IIS may reject client certificate requests with HTTP 403.7 or 403.16 errors
This article helps you resolve the problem where Internet Information Services (IIS) 8 may reject client certificate requests with HTTP 403.7 or 403.16 errors.
Original product version: Internet Information Services
Original KB number: 2802568
Consider the following scenario. You have an IIS 8 web application that is configured to use SSL and client certificate authentication. You install a certificate that is not self-signed, such as an Intermediate CA certificate, into the Local Computer --> Trusted Root Certification Authorities certificate store on the IIS server. When a user then sends an HTTP request to the web application and attempts to authenticate using a client certificate, one of the following error messages may be sent as a response by the IIS server:
HTTP 403.16 - Client certificate is untrusted or invalid.
HTTP 403.7 - Client certificate required.
The problem's symptoms may vary depending on the configuration and use of a Certificate Trust List (CTL) on the IIS server:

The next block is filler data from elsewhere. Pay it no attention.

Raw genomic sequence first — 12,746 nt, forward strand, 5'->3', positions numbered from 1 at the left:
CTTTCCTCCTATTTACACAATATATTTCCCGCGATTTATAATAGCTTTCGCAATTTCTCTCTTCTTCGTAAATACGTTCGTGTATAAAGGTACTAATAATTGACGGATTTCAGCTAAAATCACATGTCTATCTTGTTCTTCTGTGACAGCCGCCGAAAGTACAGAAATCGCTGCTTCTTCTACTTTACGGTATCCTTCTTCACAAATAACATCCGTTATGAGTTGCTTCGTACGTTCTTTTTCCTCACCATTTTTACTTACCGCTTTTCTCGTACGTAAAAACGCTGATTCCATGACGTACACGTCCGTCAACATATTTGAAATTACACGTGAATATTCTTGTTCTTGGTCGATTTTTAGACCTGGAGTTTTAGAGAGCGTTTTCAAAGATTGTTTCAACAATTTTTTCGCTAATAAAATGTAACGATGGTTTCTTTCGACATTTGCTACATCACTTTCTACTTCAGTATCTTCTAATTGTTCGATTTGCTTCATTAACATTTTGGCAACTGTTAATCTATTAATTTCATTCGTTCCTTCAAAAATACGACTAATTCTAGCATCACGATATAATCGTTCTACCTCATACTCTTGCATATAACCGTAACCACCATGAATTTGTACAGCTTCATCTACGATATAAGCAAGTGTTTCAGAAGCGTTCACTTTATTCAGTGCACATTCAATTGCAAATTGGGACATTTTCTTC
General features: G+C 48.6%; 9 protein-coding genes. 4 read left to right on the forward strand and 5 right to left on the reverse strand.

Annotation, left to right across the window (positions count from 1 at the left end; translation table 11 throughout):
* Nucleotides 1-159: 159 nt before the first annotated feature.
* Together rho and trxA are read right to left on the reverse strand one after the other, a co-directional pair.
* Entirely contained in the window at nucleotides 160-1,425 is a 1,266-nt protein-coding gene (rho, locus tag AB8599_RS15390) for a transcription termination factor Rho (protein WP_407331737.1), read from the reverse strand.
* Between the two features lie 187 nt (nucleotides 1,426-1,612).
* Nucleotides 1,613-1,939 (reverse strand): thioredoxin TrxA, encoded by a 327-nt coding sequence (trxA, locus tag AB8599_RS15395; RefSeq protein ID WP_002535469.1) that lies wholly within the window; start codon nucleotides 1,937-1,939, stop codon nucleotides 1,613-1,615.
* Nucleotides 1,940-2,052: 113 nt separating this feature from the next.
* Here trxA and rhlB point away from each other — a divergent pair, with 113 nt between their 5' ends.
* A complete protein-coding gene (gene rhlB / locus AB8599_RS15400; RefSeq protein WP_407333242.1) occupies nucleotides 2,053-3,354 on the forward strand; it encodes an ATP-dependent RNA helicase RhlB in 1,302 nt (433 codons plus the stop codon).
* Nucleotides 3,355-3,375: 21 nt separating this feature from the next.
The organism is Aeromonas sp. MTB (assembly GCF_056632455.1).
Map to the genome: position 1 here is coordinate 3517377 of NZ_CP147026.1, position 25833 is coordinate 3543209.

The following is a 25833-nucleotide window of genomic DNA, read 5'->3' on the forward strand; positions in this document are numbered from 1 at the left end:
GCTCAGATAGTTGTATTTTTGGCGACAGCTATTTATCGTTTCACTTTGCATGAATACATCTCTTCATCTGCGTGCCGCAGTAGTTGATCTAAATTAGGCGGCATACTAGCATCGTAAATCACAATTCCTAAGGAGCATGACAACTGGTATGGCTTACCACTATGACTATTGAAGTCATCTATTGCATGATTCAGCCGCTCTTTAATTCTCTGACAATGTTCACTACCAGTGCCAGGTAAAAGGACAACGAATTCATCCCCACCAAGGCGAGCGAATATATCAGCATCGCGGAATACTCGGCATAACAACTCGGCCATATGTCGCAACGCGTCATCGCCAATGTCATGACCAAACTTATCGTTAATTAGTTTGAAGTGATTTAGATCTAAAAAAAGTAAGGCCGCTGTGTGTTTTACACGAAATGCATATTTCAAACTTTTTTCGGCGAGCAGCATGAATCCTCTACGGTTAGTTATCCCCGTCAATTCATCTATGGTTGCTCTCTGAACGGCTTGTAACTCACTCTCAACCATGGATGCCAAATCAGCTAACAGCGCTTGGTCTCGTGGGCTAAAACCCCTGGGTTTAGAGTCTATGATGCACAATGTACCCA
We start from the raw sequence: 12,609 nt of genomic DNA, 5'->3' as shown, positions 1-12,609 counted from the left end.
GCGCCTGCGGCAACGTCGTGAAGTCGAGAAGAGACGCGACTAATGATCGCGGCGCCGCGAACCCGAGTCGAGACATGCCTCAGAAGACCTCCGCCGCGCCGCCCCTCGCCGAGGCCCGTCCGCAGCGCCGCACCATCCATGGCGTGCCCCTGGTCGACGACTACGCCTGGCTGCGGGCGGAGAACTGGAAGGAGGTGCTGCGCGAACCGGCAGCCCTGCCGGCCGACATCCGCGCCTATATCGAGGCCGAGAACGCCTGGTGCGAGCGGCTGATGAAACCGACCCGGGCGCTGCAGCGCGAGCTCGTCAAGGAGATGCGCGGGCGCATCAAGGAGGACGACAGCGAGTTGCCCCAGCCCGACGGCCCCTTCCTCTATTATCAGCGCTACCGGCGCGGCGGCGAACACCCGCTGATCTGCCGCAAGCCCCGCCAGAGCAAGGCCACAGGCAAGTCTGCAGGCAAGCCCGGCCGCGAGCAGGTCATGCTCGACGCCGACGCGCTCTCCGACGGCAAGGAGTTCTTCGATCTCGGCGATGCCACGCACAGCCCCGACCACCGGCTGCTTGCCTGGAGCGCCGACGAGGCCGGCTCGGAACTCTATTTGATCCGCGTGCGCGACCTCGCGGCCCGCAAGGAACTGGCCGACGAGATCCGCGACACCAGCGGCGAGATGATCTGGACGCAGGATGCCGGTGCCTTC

SCENARIO 1 - HTTP 403.16 error
If IIS is not configured to use a CTL, SSL client certificate authentication will fail with the 403.16 error condition. This error occurs because SChannel.dll wrongly considers the client certificate to be untrusted.
Having no CTL in use is the default configuration of IIS 8.0. This is configured by having no
SendTrustedIssuerListpresent or by
In this scenario, the IIS log typically shows a value of 2148204809 in the
sc-win32-statusfield. This translates to error code 0x800b0109, which is defined as
SCENARIO 2 - HTTP 403.7 error
If you configure IIS to use a CTL (
SendTrustedIssuerList=1), client certificate authentication fails with the 403.7 error condition. This error occurs because the CTL sent by IIS does not contain the Trusted Root Certificate for the user's client certificate, therefore Internet Explorer is not able to present the user with any valid client certificates to choose from.
To work around these issues, uninstall the non-self-signed certificate from the Local Computer --> Trusted root Certification authorities certificate store on the IIS server.
This issue has the same root cause as the problem described in Lync Server: Lync Server 2013 Front-End service cannot start in Windows Server 2012.
You may consider using the PowerShell script provided in the above article to detect the non-self-signed certificates installed in the Trusted Root Certification Authorities certificate store.